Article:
I'm in a good place with my banking at the moment, but I'm trying to be careful not to trigger any more catastrophic feedback loops.

In other failure, last weekend I returned to Canada to go on my family's annual Algonquin canoe trip. This is a major event for my family and is very important to me personally so I requested that I be allowed to go back for it as a condition of accepting my job offer. Turns out getting permission from my new employer would be the least of my difficulties.

I had booked a return flight between San Francisco and Ottawa (connecting in Chicago) back in June and the timing of the segments seemed perfect. I arrived at SFO early Friday morning, got checked in and boarded the plane. There was a bit of a delay but nothing unusual. Then the captain came on and notified the passengers that something was broken on the plane which meant they'd have to start one engine by itself and then use it to jump-start the other. A bit concerning, but the captain made it sound normal. A few minutes later this procedure was attempted. The first engine didn't even cycle to full power before it shut itself off. We were then informed that the plane was properly broken and would not be flying so everyone had to get off.

A new plane was ordered but it would not be available in time for me to make my connection in Chicago. I went to the service desk and eventually they were able to route me through Washington DC instead. Cool stuff and not too painful. But the plane to DC turned out to be broken as well. They were able to fix it without unloading, but the delay made my connection in DC very very tight. I ran across the airport on arrival, grateful that I had no checked luggage, and made it to the gate to Ottawa in time.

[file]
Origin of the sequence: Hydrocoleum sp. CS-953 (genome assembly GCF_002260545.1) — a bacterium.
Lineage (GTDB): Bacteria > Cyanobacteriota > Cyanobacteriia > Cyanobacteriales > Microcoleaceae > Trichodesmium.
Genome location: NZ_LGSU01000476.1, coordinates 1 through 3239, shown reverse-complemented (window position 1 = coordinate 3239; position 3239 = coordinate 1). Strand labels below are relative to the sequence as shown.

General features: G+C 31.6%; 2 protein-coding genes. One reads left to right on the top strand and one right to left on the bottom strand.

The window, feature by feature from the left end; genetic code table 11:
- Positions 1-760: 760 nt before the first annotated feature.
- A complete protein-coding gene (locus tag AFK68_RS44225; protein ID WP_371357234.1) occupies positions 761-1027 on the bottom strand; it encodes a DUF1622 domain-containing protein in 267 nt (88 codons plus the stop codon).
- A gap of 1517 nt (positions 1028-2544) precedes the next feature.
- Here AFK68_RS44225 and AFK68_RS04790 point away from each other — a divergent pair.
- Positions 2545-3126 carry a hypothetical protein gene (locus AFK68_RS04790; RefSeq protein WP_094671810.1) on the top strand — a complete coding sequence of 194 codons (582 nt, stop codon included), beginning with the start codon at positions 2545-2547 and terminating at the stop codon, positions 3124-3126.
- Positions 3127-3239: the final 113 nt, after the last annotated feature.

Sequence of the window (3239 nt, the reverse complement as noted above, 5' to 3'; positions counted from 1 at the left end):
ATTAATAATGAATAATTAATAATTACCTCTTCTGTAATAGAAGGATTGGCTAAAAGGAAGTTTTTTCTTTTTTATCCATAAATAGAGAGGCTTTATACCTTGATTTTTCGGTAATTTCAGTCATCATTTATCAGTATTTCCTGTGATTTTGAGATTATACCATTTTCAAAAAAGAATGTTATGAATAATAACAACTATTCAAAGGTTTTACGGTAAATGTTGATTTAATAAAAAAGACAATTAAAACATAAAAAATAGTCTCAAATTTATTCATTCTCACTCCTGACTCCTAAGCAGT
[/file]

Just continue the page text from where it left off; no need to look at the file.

Unfortunately I was promptly informed that I did not have a seat on the flight to Ottawa. This was a surprise to me because I asked the agent back in San Francisco to confirm I had a seat since it would be very useless for me to be stuck in DC. With nothing to be done I waited around until boarding was complete at which point I was notified that because another passenger had failed to show up there was a seat for me and I could board. I arrived in Ottawa just two hours later than scheduled. Not too bad at all.

But when I returned to the Ottawa airport on Tuesday to fly back to San Francisco I was informed that one of the agents on Friday had inadvertently cancelled my seat on the Ottawa to Chicago leg of my return trip and that flight was now full. In fact there was no way to get me to San Francisco on any flight through any city on Tuesday. They had to book me in on Wednesday instead. For my trouble they put me in first class so I can't complain but that trip was by far the biggest failure I've ever had with air travel. It has made me want to stay in one place for a while.